ON-Lion Letter

In January, Flytenow, Inc. -- an innovative start-up business that uses the Internet to connect private pilots with passengers wishing to share travel plans and flight expenses -- sued the Federal Aviation Administration (FAA) for shutting the website down.  Flytenow is represented by the Goldwater Institute in Phoenix.  The Lynde and Harry Bradley Foundation in Milwaukee substantially supports Goldwater's litigation activities.

Flytenow expands on the trend that companies like Uber and Airbnb have popularized -- allowing consumers to connect directly with private individuals who have goods or services that they need.  Flytenow passengers do not pay for tickets or for the pilot's time.  Instead, they only share fuel and fee costs with the pilot.

Cost-sharing arrangements like these with private pilots and passengers have been allowed by the FAA since the 1960s.  Pilots previously found people to cost-share with by word of mouth, phone, posting notes on bulletin boards in airports, by e-mail, and various other means.  Flytenow simplified the process by allowing pilots to post a planned trip on a website to find people interested in sharing costs.  But the FAA determined that the process of posting a planned trip on a website constituted advertising -- and that subjected the private pilots to the same regulations that pilots for a commercial airline like Delta would have to meet, so they forced Flytenow to shut down.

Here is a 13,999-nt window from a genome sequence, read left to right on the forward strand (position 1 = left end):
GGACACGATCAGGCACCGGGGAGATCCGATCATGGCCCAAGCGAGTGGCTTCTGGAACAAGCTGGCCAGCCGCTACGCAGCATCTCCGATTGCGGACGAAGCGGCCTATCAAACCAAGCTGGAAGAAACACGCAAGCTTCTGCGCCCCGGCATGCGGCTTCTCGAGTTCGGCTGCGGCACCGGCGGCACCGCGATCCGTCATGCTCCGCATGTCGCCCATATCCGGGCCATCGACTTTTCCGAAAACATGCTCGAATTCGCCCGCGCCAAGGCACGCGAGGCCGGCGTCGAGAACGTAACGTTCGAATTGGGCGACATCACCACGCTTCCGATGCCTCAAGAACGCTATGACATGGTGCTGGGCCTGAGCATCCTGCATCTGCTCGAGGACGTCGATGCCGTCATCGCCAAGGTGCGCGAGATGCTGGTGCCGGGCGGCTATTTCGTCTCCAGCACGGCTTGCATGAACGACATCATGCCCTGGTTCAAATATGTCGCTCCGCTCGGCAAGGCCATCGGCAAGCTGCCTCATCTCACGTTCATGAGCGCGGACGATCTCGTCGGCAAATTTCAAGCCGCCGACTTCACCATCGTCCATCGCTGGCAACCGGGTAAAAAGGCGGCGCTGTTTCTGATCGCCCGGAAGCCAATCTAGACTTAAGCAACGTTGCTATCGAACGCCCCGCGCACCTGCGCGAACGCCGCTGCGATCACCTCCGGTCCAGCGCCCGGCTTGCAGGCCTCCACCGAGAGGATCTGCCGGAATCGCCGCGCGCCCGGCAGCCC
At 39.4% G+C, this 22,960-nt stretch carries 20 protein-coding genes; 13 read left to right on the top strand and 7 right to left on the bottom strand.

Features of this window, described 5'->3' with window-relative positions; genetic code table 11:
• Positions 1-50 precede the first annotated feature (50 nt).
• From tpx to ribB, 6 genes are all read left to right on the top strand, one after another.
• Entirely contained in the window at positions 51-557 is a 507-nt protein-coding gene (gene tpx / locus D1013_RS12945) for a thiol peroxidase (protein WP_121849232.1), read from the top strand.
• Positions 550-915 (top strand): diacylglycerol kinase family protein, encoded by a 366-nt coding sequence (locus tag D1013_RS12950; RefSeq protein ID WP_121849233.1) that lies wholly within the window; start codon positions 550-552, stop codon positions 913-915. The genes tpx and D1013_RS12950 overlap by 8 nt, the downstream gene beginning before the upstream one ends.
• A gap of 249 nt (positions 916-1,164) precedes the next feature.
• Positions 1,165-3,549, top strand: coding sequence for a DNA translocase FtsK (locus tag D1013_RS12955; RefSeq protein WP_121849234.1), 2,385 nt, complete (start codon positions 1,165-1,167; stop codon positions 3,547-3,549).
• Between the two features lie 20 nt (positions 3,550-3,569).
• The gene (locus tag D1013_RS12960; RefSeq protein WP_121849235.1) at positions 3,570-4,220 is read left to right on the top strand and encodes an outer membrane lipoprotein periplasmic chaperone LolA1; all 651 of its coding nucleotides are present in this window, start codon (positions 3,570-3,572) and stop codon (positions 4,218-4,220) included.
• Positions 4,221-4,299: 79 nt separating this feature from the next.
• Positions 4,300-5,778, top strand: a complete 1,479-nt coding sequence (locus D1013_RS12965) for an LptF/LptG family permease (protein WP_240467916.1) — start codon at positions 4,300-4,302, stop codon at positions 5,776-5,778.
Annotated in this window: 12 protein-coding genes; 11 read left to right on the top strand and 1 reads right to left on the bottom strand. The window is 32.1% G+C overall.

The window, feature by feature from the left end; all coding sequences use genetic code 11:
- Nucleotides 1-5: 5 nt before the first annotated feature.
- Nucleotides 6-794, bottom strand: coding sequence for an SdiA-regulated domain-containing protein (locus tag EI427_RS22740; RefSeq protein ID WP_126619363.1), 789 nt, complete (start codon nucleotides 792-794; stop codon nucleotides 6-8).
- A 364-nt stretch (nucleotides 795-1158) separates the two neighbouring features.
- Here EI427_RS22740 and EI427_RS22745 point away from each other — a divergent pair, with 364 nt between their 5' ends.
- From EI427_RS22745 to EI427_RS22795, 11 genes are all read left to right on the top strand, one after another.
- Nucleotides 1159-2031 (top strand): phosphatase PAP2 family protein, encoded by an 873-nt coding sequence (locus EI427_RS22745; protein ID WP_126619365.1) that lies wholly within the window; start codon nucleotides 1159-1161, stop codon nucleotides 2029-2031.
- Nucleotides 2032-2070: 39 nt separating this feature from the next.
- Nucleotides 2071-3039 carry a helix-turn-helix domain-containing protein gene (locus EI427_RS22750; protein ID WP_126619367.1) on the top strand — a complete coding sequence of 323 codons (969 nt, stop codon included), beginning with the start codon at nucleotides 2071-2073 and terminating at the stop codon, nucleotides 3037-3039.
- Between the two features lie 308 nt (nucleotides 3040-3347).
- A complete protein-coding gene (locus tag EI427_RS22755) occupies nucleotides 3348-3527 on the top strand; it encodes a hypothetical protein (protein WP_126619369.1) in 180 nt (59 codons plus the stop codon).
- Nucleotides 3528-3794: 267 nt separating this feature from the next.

"This is a classic case of government overreaction to new technologies and innovative ideas," according Goldwater Institute attorney Jon Riches.  "Instead of updating regulations to reflect the way Americans communicate today, the FAA is stifling innovation and silencing pilots who want to use the Internet to communicate their travel plans.  The FAA has essentially said that sharing flight expenses by posting a flyer on an airport bulletin board is okay, but sharing expenses by posting travel plans on the Internet is not."

Goldwater is arguing that the FAA's decision to shut down Flytenow violates the First Amendment and Due Process rights of the company, its owners, and its members, and that the agency's rules are unconstitutionally vague because they cannot provide legally required "fair warning" of what communications are allowed or not.

Barry Goldwater, the Goldwater Institute's namesake, was a military pilot and aviation enthusiast.  He flew every type of American military aircraft in use during his time as an active pilot and was inducted into the National Aviation Hall of Fame in 1982.    

Flytenow, Inc. v. Federal Aviation Administration was filed in the U.S. Court of Appeals for the District of Columbia Circuit, often considered the nation's second-highest court.  A successful outcome in the case could have wide-ranging implications for the broader "sharing economy."

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